Polynesian Enclaves at Voyageurs & Curieux Galerie
Jean-Edouard Carlier’s Voyageurs et Curieux gallery is sure to garner attention when it opens its upcoming Les Enclaves Polynésiennes (Polynesian Enclaves) exhibition, which will be on view from June 1 until July 7, 2018. The event will explore the marginal and unclassifiable culture that exists on only a few tiny islands in Melanesia and Micronesia. These were settled during migrations that moved in the opposite direction of the more populous paths generally followed as humanity spread through the South Seas. Spears, headrests, ornaments, various kinds of receptacles, and other utilitarian objects of wood, shell, bark, turtle shell, and other materials will be on hand, presenting a rare array of unparalleled purity of line and form. A richly illustrated catalog will accompany the event.
Unlike the Tequesta, or even their ancestors the Creeks, the Florida Seminoles are not a particularly ancient people, having emerged from various Native American groups who migrated south to the Everglades about 200 years ago. Like South Florida itself, they are a blend with multicultural ancestry. The Seminoles developed their unique culture in the extreme environment of the River of Grass and remained strongly independent. They are the only Native American tribe never to have signed a treaty with the United States Government. "Enduring Beauty: Seminole Art and Culture" will present traditional articles of adornment and domestic crafts produced by Seminoles from the early nineteenth century to the mid twentieth century, highlighted by historic paintings, prints, and photographs that document individuals, families, and the Seminole way of life over the past two centuries. Drawing from the collection of I. S. K. Reeves V and Sara W. Reeves, the exhibition features embroidered and beaded bandolier bags, moccasins, sashes, and leggings; men’s shirts and jackets and women’s skirts and capes, all with traditional appliqué, embroidery, and patchwork motifs; beaded necklaces; baskets; and costumed dolls. More info on: www.omart.org
In ancient Mesoamerica, people transformed their bodies to express a range of roles in society and to gain access to metaphysical powers. Bodily conversions were achieved gradually over the course of a lifetime or rapidly by modifying specific body parts, as well as by wearing prestigious objects. As outward expressions of links between the physical world and other dimensions, altered bodies often reflected, and even cultivated, relationships with other people, animals, and supernatural beings. Ancient Bodies: Transformation, Personhood, and Power in Mesoamerica at Los Angeles County Museum of Art until July 9, 2018, looks at figural sculptures from the museum’s collection to present several facets of transformation in ancient Mesoamerica. Highlighting the cycles of life, standards of beauty, war and sport, and funerary rites, the installation demonstrates differing scales of transformation, how it was manifested through relationships with time and with other beings, and how it was embodied in objects that defined status and demonstrated power. Also on view at LACMA is a new short-term installation of Oceanic textiles in the Pacifi c galleries. The vast majority of these are tapa (kapa in the Hawaiian Islands), a material generally made from pounding the inner bark of the paper mulberry tree, although other trees such as breadfruit, banyan, wild fig, hibiscus, and banana are also used. The range of painted designs on the resulting sheets are characteristic of various Pacific regions and may be stenciled, stamped, hand-painted, or dyed. The fi nished pieces often served as objects of prestige, exchange, and artistic virtuosity. Large rolls of tapa were made for gift presentations or dressing individuals at significant ceremonies such as investitures or weddings. The installation includes signifi cant historic works such as a Hawaiian kapa collected in 1778 by JohnWebber, the artist accompanying Captain James Cook on his third and fi nal voyage. The textiles are installed alongside the museum’s remarkable collection of important Pacific sculptures, many of which are internationally known from the former Masco collection.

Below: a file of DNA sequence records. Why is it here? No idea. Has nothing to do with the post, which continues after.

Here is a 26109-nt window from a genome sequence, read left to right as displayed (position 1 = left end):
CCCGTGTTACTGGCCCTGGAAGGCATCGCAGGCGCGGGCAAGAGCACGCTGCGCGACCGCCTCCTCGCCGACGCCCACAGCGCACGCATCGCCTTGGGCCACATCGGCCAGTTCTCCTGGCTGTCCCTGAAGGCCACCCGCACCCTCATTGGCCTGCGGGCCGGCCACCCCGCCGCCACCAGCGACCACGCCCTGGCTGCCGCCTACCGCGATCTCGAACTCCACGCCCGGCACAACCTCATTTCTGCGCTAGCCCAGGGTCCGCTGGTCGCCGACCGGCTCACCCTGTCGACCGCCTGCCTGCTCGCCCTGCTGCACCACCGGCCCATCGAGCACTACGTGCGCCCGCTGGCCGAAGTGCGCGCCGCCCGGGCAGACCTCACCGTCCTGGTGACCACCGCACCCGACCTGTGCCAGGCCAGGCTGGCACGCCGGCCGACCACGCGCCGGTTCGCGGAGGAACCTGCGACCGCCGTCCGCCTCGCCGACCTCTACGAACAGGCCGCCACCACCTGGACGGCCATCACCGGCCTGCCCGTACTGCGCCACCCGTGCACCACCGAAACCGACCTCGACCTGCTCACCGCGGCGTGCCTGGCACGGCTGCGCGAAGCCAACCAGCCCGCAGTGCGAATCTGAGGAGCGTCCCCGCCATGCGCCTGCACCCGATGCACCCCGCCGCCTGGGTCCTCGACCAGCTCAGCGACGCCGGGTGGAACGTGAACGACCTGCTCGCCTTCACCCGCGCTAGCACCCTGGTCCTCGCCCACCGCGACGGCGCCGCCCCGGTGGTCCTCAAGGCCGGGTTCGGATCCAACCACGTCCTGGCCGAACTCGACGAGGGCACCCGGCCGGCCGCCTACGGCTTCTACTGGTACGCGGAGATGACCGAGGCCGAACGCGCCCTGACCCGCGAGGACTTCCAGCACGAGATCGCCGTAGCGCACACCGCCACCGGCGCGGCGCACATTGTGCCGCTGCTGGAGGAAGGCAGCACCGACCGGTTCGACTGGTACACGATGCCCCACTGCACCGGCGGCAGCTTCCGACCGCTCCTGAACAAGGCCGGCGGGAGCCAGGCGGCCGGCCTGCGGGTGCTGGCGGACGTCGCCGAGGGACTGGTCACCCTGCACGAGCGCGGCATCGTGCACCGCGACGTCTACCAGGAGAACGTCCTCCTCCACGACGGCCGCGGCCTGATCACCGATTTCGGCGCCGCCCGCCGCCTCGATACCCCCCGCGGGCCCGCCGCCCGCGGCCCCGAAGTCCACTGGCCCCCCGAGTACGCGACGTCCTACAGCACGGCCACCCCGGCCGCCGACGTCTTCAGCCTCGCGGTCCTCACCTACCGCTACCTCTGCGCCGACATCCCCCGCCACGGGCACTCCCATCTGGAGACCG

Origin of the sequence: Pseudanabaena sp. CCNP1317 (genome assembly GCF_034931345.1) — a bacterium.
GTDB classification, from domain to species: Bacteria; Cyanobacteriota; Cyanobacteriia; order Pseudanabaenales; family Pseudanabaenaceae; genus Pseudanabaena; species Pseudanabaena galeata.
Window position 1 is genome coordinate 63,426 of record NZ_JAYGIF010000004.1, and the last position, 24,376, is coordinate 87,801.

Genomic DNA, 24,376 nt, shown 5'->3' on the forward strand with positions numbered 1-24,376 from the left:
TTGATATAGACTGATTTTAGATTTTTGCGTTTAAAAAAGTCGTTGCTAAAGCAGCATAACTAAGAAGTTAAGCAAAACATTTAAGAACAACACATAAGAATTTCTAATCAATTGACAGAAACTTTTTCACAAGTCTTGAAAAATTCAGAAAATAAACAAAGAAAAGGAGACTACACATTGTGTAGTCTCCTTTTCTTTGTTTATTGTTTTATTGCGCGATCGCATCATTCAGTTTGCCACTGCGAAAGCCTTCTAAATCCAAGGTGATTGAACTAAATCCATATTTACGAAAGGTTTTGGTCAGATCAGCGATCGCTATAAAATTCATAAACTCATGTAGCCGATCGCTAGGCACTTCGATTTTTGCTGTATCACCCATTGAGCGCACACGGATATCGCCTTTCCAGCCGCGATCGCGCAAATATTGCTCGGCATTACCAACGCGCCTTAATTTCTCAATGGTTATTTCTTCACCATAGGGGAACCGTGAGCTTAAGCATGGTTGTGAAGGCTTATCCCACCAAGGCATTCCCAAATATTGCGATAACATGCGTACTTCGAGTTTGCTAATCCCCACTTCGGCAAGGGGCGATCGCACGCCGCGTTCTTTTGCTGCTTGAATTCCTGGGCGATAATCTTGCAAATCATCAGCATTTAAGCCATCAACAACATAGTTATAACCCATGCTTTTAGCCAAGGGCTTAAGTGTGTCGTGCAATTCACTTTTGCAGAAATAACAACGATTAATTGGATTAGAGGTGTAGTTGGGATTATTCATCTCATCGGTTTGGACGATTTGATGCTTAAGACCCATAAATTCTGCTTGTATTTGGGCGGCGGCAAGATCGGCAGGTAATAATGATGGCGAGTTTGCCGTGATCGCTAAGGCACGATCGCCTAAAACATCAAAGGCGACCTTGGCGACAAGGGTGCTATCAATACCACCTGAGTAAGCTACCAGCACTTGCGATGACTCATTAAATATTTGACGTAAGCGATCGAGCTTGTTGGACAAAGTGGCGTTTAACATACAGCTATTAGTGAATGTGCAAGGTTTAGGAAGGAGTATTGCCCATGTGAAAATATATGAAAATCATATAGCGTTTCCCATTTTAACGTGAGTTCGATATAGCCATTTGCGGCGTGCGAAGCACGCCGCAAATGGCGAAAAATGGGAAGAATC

Spider Woman was here
The Diné (as Navajo people refer to themselves) tell a traditional story about a powerful cultural heroine known as “Spider Woman” who taught women the art of weaving long ago. A special exhibition at the Philbrook Museum explores Spider Woman’s gift through a variety of Diné weavings from the museum’s collection. In a diverse range of styles, which vary from community to community and artist to artist, weavers give physical form to the principle of hozhó with an array of colors, patterns, and designs. The common thread, though, is the care and precision seen in the fine yarn, the tight weave, and the balance of the design. Spider Woman Was Here: Diné Weavings from the Philbrook Collection is on view until July 22, 2018. Also at the Philbrook is an exhibition with the theme of the butterfl y. An important symbol across cultures, butterfl ies can represent beauty, transience, rebirth, and the soul. They also play a crucial role in the natural world, carrying pollen from one plant to another. Objects from around the world, ranging from nature studies to Native American baskets, provide a cross-cultural perspective in Flutter: Butterflies from the Philbrook Collection, on view until July 14, 2018.